British businesses are losing more than £50m a year because of employees skipping off work on Friday afternoons, a company has claimed.
It is clearly a Friday afternoon
Top excuses for starting the weekend early are a long lunch, doctor's appointment or an out-of-office meeting near to home, Employersafe says.
The software firm used Chartered Institute of Personnel and Development (CIPD) figures to calculate the cost.
But the TUC said workers' unpaid overtime gave employers £23.4bn a year.
According to the CIPD, the average level of employee absence in the UK has increased for the first time in two years.
Its 2007 research shows 3.7% of working time is being lost compared with 3.5% in 2006.
The CIPD says this costs businesses £659 per employee each year.
The Confederation of British Industry estimates overall workplace absence, including genuine illness, cost the British economy about £13.4bn in 2006.
The organisation's research in April also found 70% of 400 employers surveyed felt staff were inclined to create unauthorised long weekends by taking Mondays or Fridays off sick.
Using CIPD figures, Employersafe has now calculated that absenteeism on Fridays costs British business £50m a year.
And it used its database of more than 600 customers to find the top three excuses for taking time off.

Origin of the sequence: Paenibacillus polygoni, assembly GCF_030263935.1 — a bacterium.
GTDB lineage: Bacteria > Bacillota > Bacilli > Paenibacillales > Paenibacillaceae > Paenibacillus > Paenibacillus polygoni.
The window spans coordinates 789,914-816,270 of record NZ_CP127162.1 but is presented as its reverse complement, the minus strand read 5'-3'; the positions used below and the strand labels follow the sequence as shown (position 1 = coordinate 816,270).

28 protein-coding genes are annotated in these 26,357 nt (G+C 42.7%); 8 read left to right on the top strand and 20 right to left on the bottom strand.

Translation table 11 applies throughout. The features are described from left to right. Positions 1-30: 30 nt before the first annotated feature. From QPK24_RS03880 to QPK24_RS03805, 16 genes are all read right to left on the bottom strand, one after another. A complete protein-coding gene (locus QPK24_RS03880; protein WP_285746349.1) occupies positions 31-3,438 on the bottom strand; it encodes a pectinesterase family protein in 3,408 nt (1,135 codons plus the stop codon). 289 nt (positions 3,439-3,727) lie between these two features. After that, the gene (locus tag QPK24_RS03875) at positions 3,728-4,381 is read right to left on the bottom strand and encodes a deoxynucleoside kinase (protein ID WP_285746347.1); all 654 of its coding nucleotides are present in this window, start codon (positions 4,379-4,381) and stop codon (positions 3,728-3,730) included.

Pam Rogerson, head of personnel at the company, said: "Our evidence suggests that more and more workers are seeing Friday afternoon as an unofficial holiday.
"We have estimated that this is costing British business just over £50m a year, which all goes to form part of the overall £13bn cost of workplace absenteeism."
The company has developed a software system that detects patterns of absence and recommends appropriate disciplinary action.
But TUC general secretary Brendan Barber said the amount of revenue the company claims is lost through the "Friday feeling" was small in comparison to what businesses gain from workers' unpaid overtime.
"Obviously staff shouldn't be slacking off during work time, but amounts lost in revenue are relatively small," she said.
"This is especially when you compare this to evidence from official statistics that shows millions of people putting in extra hours of unpaid overtime every week, giving their employers £23.4bn of free extra work each year."